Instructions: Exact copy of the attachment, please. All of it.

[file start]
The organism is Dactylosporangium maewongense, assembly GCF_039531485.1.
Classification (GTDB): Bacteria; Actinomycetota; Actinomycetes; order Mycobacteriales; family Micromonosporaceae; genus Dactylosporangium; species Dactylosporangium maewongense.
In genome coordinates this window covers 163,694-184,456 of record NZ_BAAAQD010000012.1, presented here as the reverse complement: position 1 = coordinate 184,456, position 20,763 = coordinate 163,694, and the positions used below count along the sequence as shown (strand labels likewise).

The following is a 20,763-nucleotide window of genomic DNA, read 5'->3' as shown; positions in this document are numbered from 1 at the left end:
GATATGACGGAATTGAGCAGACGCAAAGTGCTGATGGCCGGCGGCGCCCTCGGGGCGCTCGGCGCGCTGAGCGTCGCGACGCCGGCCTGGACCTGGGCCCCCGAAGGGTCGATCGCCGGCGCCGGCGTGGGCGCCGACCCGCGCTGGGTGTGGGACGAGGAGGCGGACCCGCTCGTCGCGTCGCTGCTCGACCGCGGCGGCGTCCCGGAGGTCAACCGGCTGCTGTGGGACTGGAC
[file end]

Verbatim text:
The organism is Dactylosporangium maewongense, assembly GCF_039531485.1.
Classification (GTDB): Bacteria; Actinomycetota; Actinomycetes; order Mycobacteriales; family Micromonosporaceae; genus Dactylosporangium; species Dactylosporangium maewongense.
In genome coordinates this window covers 163,694-184,456 of record NZ_BAAAQD010000012.1, presented here as the reverse complement: position 1 = coordinate 184,456, position 20,763 = coordinate 163,694, and the positions used below count along the sequence as shown (strand labels likewise).

The following is a 20,763-nucleotide window of genomic DNA, read 5'->3' as shown; positions in this document are numbered from 1 at the left end:
GATATGACGGAATTGAGCAGACGCAAAGTGCTGATGGCCGGCGGCGCCCTCGGGGCGCTCGGCGCGCTGAGCGTCGCGACGCCGGCCTGGACCTGGGCCCCCGAAGGGTCGATCGCCGGCGCCGGCGTGGGCGCCGACCCGCGCTGGGTGTGGGACGAGGAGGCGGACCCGCTCGTCGCGTCGCTGCTCGACCGCGGCGGCGTCCCGGAGGTCAACCGGCTGCTGTGGGACTGGAC